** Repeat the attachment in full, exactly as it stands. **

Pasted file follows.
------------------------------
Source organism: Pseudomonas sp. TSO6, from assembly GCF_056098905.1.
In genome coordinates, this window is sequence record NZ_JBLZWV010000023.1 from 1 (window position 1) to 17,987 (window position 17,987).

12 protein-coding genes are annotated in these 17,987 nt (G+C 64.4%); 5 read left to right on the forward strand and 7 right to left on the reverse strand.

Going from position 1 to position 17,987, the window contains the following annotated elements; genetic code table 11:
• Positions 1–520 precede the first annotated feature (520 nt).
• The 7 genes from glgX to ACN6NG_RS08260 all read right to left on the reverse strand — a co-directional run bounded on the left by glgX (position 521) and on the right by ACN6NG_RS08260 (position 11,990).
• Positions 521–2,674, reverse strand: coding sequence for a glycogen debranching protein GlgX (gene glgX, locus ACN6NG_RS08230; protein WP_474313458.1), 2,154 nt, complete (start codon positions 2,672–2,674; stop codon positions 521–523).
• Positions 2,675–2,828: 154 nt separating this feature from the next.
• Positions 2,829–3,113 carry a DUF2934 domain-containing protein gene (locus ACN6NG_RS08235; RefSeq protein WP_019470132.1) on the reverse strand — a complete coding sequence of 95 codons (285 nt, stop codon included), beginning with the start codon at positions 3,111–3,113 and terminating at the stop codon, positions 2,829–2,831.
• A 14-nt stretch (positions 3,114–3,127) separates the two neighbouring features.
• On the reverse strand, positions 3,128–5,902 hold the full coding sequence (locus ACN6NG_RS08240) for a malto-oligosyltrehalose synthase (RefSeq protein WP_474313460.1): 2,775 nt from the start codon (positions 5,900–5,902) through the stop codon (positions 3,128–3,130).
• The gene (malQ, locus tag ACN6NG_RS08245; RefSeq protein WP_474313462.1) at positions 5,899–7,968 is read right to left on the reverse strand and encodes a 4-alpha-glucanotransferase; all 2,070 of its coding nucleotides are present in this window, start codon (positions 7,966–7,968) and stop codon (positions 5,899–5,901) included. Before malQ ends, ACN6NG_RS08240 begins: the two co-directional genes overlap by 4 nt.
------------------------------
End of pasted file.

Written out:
Source organism: Pseudomonas sp. TSO6, from assembly GCF_056098905.1.
In genome coordinates, this window is sequence record NZ_JBLZWV010000023.1 from 1 (window position 1) to 17,987 (window position 17,987).

12 protein-coding genes are annotated in these 17,987 nt (G+C 64.4%); 5 read left to right on the forward strand and 7 right to left on the reverse strand.

Going from position 1 to position 17,987, the window contains the following annotated elements; genetic code table 11:
• Positions 1–520 precede the first annotated feature (520 nt).
• The 7 genes from glgX to ACN6NG_RS08260 all read right to left on the reverse strand — a co-directional run bounded on the left by glgX (position 521) and on the right by ACN6NG_RS08260 (position 11,990).
• Positions 521–2,674, reverse strand: coding sequence for a glycogen debranching protein GlgX (gene glgX, locus ACN6NG_RS08230; protein WP_474313458.1), 2,154 nt, complete (start codon positions 2,672–2,674; stop codon positions 521–523).
• Positions 2,675–2,828: 154 nt separating this feature from the next.
• Positions 2,829–3,113 carry a DUF2934 domain-containing protein gene (locus ACN6NG_RS08235; RefSeq protein WP_019470132.1) on the reverse strand — a complete coding sequence of 95 codons (285 nt, stop codon included), beginning with the start codon at positions 3,111–3,113 and terminating at the stop codon, positions 2,829–2,831.
• A 14-nt stretch (positions 3,114–3,127) separates the two neighbouring features.
• On the reverse strand, positions 3,128–5,902 hold the full coding sequence (locus ACN6NG_RS08240) for a malto-oligosyltrehalose synthase (RefSeq protein WP_474313460.1): 2,775 nt from the start codon (positions 5,900–5,902) through the stop codon (positions 3,128–3,130).
• The gene (malQ, locus tag ACN6NG_RS08245; RefSeq protein WP_474313462.1) at positions 5,899–7,968 is read right to left on the reverse strand and encodes a 4-alpha-glucanotransferase; all 2,070 of its coding nucleotides are present in this window, start codon (positions 7,966–7,968) and stop codon (positions 5,899–5,901) included. Before malQ ends, ACN6NG_RS08240 begins: the two co-directional genes overlap by 4 nt.